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I do have some additional thoughts on this question, which is a good and important one. These involve logical constructs, perspective, the vagaries of evidence and memory, and our human need but imperfect need to make meaning through the imposition of narrative.
First, some discussion about deductive versus inductive reasoning might be helpful to shed some light on the study of history within the context of assumptions. Deductive reasoning is going from the general to the particular, positing a hypothesis and then finding particular means of supporting it, as the response above describes. Inductive reasoning means going from the particular to the general. Both are perfectly valid means of drawing conclusions, but both have limitations that anyone who studies history must be aware of.
As discussed above, when one creates a hypothesis and then goes looking for the means to support it, unlike in a scientific inquiry, where one has a control group and can isolate a variable to investigate, in history, quite often, there is no handy control group and variables frequently cannot be isolated. If I hypothesize, for example, that without Hitler, there would have been no World War II, I have no way of constructing an alternative universe to show this. Nor am I at all inclined to "see" any evidence that supports a contrary position. So, the drawbacks in history for deductive reasoning are that there is no control group and one is predisposed to go looking for only evidence that supports one's hypothesis.
In inductive reasoning, going from the particular to the whole, we have a tendency to forget that not all evidence is available to us. We can never know all the actors, events, and circumstances that might inform our conclusions. Thus, if I find a box of letters in a collection from a soldier in World War I from one side of a battle, whatever I construe from that box of letters may never be balanced by a collection of letters from a soldier on the other side of the battle. So whatever inferences I care to draw should always take into account this problem.
As a general matter, the availability of evidence in constructing history is problematic. What remains? What has been carefully preserved? What has been tossed on the trash heap? What is out there that we still do not even know exists? We find what we find and do the best we can with it, but the further removed people and events are, the less likely it is that we can have a complete picture of anything.
How we remember and record events is similarly fraught with difficulty. The more contemporaneous an account is, the more likely it is to be accurate, but we know now from a great deal of research that memory is imperfect. An additional difficulty is that accounts can be and often are completely self-serving. When we write something or give oral testimony that is then recorded, we have a tendency to always put ourselves in the best possible light. This is as true of farmers as it is of presidents. So, primary sources must be viewed with this in mind.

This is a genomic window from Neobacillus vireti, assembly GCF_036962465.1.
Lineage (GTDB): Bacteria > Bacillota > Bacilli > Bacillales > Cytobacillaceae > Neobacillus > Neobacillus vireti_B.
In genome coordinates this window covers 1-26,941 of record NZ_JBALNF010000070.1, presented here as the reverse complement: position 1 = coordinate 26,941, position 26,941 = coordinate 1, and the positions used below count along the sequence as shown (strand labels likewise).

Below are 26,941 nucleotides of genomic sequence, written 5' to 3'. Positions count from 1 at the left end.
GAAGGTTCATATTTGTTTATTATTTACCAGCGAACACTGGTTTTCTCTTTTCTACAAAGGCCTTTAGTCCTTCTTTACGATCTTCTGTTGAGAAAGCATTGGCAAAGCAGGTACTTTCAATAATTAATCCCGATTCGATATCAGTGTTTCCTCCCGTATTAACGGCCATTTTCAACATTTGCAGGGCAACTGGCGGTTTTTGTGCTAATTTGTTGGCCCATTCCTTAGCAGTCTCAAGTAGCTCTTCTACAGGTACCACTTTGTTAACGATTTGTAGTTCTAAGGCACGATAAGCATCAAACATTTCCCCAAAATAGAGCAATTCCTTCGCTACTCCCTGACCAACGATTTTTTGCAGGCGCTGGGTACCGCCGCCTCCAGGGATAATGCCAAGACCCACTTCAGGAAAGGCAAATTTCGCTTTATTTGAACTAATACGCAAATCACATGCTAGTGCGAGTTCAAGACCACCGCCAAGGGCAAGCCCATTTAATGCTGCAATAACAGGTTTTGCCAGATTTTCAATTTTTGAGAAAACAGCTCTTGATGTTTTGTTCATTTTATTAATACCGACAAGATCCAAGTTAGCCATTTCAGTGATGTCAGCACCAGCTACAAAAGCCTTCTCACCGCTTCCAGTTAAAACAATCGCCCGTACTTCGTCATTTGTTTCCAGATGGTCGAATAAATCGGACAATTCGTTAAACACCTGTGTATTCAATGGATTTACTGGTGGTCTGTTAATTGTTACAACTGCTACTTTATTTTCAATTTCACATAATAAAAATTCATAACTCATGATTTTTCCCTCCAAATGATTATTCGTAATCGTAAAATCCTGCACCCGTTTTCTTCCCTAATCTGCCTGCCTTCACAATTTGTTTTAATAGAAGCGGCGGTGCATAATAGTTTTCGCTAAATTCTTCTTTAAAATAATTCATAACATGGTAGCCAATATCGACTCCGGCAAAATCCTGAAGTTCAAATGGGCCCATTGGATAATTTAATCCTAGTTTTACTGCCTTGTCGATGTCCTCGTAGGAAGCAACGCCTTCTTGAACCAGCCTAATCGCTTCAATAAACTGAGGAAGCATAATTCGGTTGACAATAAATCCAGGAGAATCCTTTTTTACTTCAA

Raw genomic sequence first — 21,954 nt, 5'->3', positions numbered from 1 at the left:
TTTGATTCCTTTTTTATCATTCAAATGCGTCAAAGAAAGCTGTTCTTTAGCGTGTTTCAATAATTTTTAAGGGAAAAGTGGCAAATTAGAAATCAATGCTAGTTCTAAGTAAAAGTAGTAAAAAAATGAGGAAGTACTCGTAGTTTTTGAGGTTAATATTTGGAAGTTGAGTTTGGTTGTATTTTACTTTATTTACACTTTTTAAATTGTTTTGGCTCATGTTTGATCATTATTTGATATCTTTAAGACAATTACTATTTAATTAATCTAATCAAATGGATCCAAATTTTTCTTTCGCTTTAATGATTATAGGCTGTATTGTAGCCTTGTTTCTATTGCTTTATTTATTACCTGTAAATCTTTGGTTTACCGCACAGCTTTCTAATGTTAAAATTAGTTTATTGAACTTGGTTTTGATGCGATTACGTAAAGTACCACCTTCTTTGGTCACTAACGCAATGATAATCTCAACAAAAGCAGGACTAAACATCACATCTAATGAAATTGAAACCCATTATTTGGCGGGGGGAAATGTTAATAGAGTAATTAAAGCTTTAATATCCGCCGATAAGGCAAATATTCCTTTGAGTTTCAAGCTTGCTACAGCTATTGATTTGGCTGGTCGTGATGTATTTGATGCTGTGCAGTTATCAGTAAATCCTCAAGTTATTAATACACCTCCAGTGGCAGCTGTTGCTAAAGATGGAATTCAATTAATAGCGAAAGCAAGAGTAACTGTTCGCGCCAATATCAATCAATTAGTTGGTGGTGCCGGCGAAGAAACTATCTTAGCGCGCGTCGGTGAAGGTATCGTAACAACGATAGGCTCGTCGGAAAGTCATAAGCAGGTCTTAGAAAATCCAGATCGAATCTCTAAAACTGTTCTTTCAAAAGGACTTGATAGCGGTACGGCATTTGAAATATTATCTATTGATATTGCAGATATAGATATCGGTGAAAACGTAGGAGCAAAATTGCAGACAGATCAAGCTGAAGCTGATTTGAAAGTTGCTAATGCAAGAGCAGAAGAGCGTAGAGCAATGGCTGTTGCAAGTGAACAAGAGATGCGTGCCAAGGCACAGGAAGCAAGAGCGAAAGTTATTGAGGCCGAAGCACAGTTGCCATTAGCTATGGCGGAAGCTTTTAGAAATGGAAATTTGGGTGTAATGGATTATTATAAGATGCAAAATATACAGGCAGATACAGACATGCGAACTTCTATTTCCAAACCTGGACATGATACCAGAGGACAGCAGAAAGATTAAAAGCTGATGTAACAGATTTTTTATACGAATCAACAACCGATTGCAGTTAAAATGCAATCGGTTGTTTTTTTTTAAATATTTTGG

Perspective is another important aspect of the study of history. Those who study it often have a point of view that clouds the ability to consider other points of view. There are those who argue that geography is the overriding factor that influences history, and there is ample evidence to show this. There are those who think that it is individuals who influence history the most, and there is evidence to show this as well. The problem is that in each instance, the historian has on blinders that can preclude other perspectives. I do not want to say that all history is propaganda, but certainly, every historian has an axe to grind, and his or her selective perception cannot help but hold sway to some degree.
Finally, history is just "stuff" that happens. And it's very messy. We have a need to impose order on what happens and to make meaning of it, to give purpose to existence. We impose a narrative on our own lives in this way, and we impose a narrative on history in this way. Is this actually history? Is this a false construct? Is this six blind men describing the elephant? I would never want to discourage anyone from the study of history. It is valuable and enriching in any number of ways. But I do think it is important to understand its limits.
As any academic discipline, history has its own unique subject matter and methodology. While there are many different ways to study the past, not all of them are considered history.
History by its nature offers up a coherent narrative about the past, including not just a list of events but some sort of explanation for the events and their significance. A list, for example, of all the Kings and Queens of England would not be a history, but a "chronicle".
Instead, history makes the assumption that the past can be interpreted by a careful study of multiple sources. Each interpretation of some element of the past is shaped by certain choices of question. While some historians are interested in political or military history, other are more concerned with religion, economics or daily life.
Most of historical method is a matter of careful collection and analysis of sources to provide evidence supporting a particular hypothesis or interpretation.
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